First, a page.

I finished quilting the small ladder piece and decided since I was going to face it, that I might take some pics along the way and try my hand at creating a tutorial to show how I do it. I realize there are many ways to do this but this is what works for me. Beware, this post is long and has lots of pics!
First I trim the quilted piece to size.
Next I cut my facing strips. I cut these 2″ wide. Length doesn’t matter at this point as long as they are longer than each side of your quilt. I fold one long edge of each strip under aout 1/4″ like this:
Then I apply a length of 1/4″ fusible tape to each side. This is made by Dritz and is used to make fusible bindings etc. I have also used the wider stuf made for hemming pants the lazy way. This is what this looks like:
I apply this to the folded edge of the facing strips like this:
Next I measure the top and bottom of my quilt and cut the top and bottom facing pieces slightly shorter. I find this helps to get a nicer edge when it is all done as the shorter facings can take up some of the fullness and insure that the facing stays to the back and doesn’t wshow from the front. After this, I lay the top and bottom strips onto the front of the quilt, fusible side up like this:
See how I left the paper backing on the fusible strips? They won’t be removed until much later. Now the fun starts. I am going to peel back a bit of the paper at one corner Like this:
I then lay one of the side facings down over the exposed fusible like this:
Then I lay the paper back down and press to fuse the corner pieces together. It will look like this:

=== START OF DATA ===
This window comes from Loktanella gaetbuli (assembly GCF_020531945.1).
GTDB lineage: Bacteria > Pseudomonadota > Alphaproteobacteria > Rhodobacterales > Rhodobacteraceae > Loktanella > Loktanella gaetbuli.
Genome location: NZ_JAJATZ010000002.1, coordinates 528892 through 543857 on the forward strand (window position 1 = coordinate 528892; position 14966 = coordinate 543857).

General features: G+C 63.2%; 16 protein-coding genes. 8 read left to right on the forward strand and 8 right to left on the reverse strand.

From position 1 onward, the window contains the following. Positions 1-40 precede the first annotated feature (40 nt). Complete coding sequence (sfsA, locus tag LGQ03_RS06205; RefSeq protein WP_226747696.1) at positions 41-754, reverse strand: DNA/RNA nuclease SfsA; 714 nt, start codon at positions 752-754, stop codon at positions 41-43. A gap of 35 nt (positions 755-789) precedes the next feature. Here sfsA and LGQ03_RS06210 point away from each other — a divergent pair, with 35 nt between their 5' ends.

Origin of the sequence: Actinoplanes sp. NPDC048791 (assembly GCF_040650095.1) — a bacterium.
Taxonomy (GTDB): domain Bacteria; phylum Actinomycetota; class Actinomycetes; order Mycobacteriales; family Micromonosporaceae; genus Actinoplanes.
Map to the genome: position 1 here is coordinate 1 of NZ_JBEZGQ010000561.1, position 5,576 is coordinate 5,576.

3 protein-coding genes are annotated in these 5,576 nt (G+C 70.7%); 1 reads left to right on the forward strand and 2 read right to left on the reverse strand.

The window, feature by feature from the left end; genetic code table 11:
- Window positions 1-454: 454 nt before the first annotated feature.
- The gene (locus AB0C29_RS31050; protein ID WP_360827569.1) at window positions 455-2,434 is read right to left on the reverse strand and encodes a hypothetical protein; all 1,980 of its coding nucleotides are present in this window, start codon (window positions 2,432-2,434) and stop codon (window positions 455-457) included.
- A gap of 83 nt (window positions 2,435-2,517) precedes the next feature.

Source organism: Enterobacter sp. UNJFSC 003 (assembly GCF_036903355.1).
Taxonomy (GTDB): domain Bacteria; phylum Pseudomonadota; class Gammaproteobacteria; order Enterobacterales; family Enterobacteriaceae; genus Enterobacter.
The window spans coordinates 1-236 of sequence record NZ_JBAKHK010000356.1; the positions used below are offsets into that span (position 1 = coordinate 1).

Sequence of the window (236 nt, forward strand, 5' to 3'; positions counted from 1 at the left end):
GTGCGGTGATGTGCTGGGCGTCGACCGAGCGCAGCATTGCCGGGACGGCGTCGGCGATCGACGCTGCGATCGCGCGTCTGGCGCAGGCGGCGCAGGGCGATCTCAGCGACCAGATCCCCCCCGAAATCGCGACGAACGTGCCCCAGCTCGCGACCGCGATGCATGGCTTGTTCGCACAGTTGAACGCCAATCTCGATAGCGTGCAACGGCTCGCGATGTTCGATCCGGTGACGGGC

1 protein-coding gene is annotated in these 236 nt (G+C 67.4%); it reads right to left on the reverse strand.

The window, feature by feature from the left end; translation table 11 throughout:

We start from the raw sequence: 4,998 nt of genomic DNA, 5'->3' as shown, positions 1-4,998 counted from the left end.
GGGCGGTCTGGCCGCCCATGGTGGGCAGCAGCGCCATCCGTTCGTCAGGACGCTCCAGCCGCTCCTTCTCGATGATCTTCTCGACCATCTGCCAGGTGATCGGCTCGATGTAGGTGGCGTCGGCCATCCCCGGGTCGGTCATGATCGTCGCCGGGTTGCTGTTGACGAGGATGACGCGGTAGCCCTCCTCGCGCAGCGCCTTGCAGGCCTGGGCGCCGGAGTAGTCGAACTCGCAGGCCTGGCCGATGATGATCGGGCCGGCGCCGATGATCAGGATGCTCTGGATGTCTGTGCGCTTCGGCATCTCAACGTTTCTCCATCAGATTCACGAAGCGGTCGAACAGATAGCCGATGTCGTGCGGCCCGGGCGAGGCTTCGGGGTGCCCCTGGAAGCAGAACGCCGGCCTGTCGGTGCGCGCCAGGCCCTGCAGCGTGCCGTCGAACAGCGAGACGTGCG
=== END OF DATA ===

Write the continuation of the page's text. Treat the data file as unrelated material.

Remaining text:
You can trim the extra seam allowance at this point if you want to. After I have done all four corners in this manner, the facing is now fused at the corners into one piece. I place a pin in the top of the quilt and the top facing piece so I don’t get things switched around.
Then I take the facing to the sewing machine, fold back the fused seams in the corners and sew on the fold line. The pics of this step didn’t turn out well so that is why you don’t see it! After that, I pin the facing back onto the front of the quilt. and sew around the edge with a 1/4″ seam and a walking foot on my machine. I trim the corners and it looks like this:
Now it is time to turn the facing to the back. It will look pretty wonky at this point but don’t panic, it will get better:
I hope you didnt remove all the paper yet! It is time to roll the edges with your fingers and give a good hard press to the edges. I start in the center of each side and then go back and do the corners. After you have pressed it well and you are happy with it, NOW you can remove the paper:
Now carefully press to fuse the facing to the quilt back. This is the final press, take it slow! Turn it over and admire your lovely work!
You can hand stitch the folded edges of the facing to the quilt back while watching DEEE-TROIT BASKETBALLL!!!
The neat thing about this method, is that your quilt doesn’t have to be square for it to work well. I am finding that I like art quilts with wonky edges and weird angles. Hope this helps.
Sorry my pics are not great. I do know to work on that next time! Let me know if you give this method a try or if you have any suggestions for me for future tutorials.
Lots of people have asked why I handstitch after fusing the facing. I am, generally speaking, not a fuser, so for me, it feels finished when I have done the hand sewing. It is something I like to do. I think of the fusing as basting. This is entirely up to you. If you feel it will hold well enough without stitiching, go for it!